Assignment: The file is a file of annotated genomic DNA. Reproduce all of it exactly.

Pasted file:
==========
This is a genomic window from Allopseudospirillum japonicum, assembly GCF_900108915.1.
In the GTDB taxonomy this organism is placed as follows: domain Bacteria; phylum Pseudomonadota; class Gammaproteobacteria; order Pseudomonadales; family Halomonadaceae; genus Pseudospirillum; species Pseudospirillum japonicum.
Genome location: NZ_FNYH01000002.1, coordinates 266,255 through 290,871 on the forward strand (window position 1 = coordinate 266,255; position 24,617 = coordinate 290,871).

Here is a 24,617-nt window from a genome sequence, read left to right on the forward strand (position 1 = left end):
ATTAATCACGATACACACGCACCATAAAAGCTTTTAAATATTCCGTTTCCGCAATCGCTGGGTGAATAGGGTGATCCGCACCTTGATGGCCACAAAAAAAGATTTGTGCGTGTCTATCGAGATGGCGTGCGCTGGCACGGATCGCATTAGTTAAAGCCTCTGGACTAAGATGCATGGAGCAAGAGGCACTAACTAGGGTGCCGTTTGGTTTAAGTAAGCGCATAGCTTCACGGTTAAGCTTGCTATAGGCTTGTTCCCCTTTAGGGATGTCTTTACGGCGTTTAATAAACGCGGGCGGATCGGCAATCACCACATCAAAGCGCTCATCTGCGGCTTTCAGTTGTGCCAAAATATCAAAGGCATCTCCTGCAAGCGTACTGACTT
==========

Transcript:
This is a genomic window from Allopseudospirillum japonicum, assembly GCF_900108915.1.
In the GTDB taxonomy this organism is placed as follows: domain Bacteria; phylum Pseudomonadota; class Gammaproteobacteria; order Pseudomonadales; family Halomonadaceae; genus Pseudospirillum; species Pseudospirillum japonicum.
Genome location: NZ_FNYH01000002.1, coordinates 266,255 through 290,871 on the forward strand (window position 1 = coordinate 266,255; position 24,617 = coordinate 290,871).

Here is a 24,617-nt window from a genome sequence, read left to right on the forward strand (position 1 = left end):
ATTAATCACGATACACACGCACCATAAAAGCTTTTAAATATTCCGTTTCCGCAATCGCTGGGTGAATAGGGTGATCCGCACCTTGATGGCCACAAAAAAAGATTTGTGCGTGTCTATCGAGATGGCGTGCGCTGGCACGGATCGCATTAGTTAAAGCCTCTGGACTAAGATGCATGGAGCAAGAGGCACTAACTAGGGTGCCGTTTGGTTTAAGTAAGCGCATAGCTTCACGGTTAAGCTTGCTATAGGCTTGTTCCCCTTTAGGGATGTCTTTACGGCGTTTAATAAACGCGGGCGGATCGGCAATCACCACATCAAAGCGCTCATCTGCGGCTTTCAGTTGTGCCAAAATATCAAAGGCATCTCCTGCAAGCGTACTGACTT